The Way Through Rent Madness

The way through rent madness

We prefer rules that protect families, not apartments

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No tenant advocate, no landlord association, no sane policymaker would design a rent regulation system like the one afflicting New York City today. Needy families struggle in vain to find affordable apartments, while Manhattanites earning six figures linger for decades in spacious units at laughably low rents. Some tenants shell out six times as much as their neighbors down the hall.

The system sets American capitalism on its head and instead has an obscure body called the Rent Guidelines Board arbitrate for 2.5 million New Yorkers and their landlords—after a cacophonous ritual of dramatic pleading and political pontificating (otherwise known as a hearing).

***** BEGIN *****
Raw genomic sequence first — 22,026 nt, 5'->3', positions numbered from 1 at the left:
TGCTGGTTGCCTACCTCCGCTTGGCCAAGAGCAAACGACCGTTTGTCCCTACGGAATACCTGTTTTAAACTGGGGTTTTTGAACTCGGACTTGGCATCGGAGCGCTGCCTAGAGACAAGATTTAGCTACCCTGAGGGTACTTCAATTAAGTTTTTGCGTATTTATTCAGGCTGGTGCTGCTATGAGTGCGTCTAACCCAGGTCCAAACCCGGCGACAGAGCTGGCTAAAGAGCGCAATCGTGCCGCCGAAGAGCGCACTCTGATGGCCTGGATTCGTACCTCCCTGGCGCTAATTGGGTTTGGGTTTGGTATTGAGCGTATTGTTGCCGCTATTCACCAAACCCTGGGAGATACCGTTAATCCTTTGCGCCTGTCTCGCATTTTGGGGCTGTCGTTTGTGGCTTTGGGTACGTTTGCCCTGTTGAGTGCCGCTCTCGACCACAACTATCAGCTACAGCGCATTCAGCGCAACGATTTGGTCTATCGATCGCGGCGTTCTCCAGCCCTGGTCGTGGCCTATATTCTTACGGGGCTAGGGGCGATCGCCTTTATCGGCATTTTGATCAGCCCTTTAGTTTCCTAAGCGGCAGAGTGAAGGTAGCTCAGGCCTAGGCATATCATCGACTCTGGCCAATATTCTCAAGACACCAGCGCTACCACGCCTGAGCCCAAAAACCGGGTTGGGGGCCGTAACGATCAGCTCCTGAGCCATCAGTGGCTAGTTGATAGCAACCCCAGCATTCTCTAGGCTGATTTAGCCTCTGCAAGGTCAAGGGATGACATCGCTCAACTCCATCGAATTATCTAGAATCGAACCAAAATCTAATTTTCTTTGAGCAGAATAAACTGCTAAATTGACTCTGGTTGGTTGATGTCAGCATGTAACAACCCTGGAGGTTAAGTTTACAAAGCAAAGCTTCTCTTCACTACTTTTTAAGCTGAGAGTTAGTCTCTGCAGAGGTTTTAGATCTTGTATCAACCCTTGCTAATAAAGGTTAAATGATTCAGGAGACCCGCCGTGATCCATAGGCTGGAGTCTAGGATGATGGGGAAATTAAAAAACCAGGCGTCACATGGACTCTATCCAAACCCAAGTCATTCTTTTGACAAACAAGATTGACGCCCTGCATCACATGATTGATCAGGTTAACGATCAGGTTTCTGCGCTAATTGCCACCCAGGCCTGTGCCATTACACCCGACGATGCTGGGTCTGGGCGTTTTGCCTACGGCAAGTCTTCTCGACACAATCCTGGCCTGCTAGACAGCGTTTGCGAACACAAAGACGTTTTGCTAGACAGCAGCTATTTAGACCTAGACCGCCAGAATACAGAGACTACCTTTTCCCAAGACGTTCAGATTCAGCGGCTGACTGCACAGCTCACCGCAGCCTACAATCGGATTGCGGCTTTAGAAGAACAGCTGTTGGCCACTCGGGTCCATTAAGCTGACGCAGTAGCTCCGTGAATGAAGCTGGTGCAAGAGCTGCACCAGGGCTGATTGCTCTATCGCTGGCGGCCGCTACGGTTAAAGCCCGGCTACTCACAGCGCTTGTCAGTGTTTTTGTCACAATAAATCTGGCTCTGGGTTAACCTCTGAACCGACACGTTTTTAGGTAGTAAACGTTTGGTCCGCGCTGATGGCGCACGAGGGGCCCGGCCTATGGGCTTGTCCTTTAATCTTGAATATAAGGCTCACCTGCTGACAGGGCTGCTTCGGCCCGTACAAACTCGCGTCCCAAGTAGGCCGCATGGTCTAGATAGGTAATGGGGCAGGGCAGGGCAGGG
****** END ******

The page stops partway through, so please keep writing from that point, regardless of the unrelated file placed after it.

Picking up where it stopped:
Nonetheless, neither the state Legislature nor Gov. Andrew Cuomo has any intention of letting rent laws expire on June 15. Their mission, therefore, must be to make the best of the current system while easing the city toward a more sensible one. Fortunately, they do not need to do much to accomplish the latter goal.

Eight years ago, when the rent laws last came up for renewal, measures were kept in place to free vacant apartments from the shackles of government control while protecting tenants who depend on regulated rent. Tenants could stay in their apartments and pay the regulated rent (or an even lower “preferential rent” set by the landlord) as long as they wanted, unless the regulated rent reached $2,000 and their income was $175,000 or greater for two consecutive years. If a $2,000-plus apartment became vacant, regulation would cease.

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